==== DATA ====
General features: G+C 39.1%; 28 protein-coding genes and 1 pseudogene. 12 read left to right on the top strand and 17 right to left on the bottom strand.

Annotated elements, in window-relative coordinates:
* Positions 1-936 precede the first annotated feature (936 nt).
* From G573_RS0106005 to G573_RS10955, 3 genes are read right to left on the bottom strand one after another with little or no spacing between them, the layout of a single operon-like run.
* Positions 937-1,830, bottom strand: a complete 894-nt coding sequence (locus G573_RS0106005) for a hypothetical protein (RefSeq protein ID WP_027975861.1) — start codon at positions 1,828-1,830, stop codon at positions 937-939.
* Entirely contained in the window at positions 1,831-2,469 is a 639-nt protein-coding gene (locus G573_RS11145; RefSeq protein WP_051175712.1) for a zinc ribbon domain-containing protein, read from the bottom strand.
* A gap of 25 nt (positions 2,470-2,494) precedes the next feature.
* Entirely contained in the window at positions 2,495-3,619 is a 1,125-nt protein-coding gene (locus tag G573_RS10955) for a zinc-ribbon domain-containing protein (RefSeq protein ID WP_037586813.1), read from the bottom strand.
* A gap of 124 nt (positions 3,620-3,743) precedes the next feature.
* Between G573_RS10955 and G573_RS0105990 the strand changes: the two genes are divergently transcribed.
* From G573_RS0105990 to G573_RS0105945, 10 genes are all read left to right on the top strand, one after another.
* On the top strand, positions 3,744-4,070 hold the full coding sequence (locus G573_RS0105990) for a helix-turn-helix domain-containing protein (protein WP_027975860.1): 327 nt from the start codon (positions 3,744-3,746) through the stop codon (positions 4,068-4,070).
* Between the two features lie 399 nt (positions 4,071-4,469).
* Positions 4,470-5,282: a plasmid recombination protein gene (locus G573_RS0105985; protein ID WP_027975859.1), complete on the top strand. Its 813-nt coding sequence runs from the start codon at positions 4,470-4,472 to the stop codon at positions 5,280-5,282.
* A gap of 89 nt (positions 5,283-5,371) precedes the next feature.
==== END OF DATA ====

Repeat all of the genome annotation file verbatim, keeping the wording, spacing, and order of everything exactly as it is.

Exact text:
General features: G+C 39.1%; 28 protein-coding genes and 1 pseudogene. 12 read left to right on the top strand and 17 right to left on the bottom strand.

Annotated elements, in window-relative coordinates:
* Positions 1-936 precede the first annotated feature (936 nt).
* From G573_RS0106005 to G573_RS10955, 3 genes are read right to left on the bottom strand one after another with little or no spacing between them, the layout of a single operon-like run.
* Positions 937-1,830, bottom strand: a complete 894-nt coding sequence (locus G573_RS0106005) for a hypothetical protein (RefSeq protein ID WP_027975861.1) — start codon at positions 1,828-1,830, stop codon at positions 937-939.
* Entirely contained in the window at positions 1,831-2,469 is a 639-nt protein-coding gene (locus G573_RS11145; RefSeq protein WP_051175712.1) for a zinc ribbon domain-containing protein, read from the bottom strand.
* A gap of 25 nt (positions 2,470-2,494) precedes the next feature.
* Entirely contained in the window at positions 2,495-3,619 is a 1,125-nt protein-coding gene (locus tag G573_RS10955) for a zinc-ribbon domain-containing protein (RefSeq protein ID WP_037586813.1), read from the bottom strand.
* A gap of 124 nt (positions 3,620-3,743) precedes the next feature.
* Between G573_RS10955 and G573_RS0105990 the strand changes: the two genes are divergently transcribed.
* From G573_RS0105990 to G573_RS0105945, 10 genes are all read left to right on the top strand, one after another.
* On the top strand, positions 3,744-4,070 hold the full coding sequence (locus G573_RS0105990) for a helix-turn-helix domain-containing protein (protein WP_027975860.1): 327 nt from the start codon (positions 3,744-3,746) through the stop codon (positions 4,068-4,070).
* Between the two features lie 399 nt (positions 4,071-4,469).
* Positions 4,470-5,282: a plasmid recombination protein gene (locus G573_RS0105985; protein ID WP_027975859.1), complete on the top strand. Its 813-nt coding sequence runs from the start codon at positions 4,470-4,472 to the stop codon at positions 5,280-5,282.
* A gap of 89 nt (positions 5,283-5,371) precedes the next feature.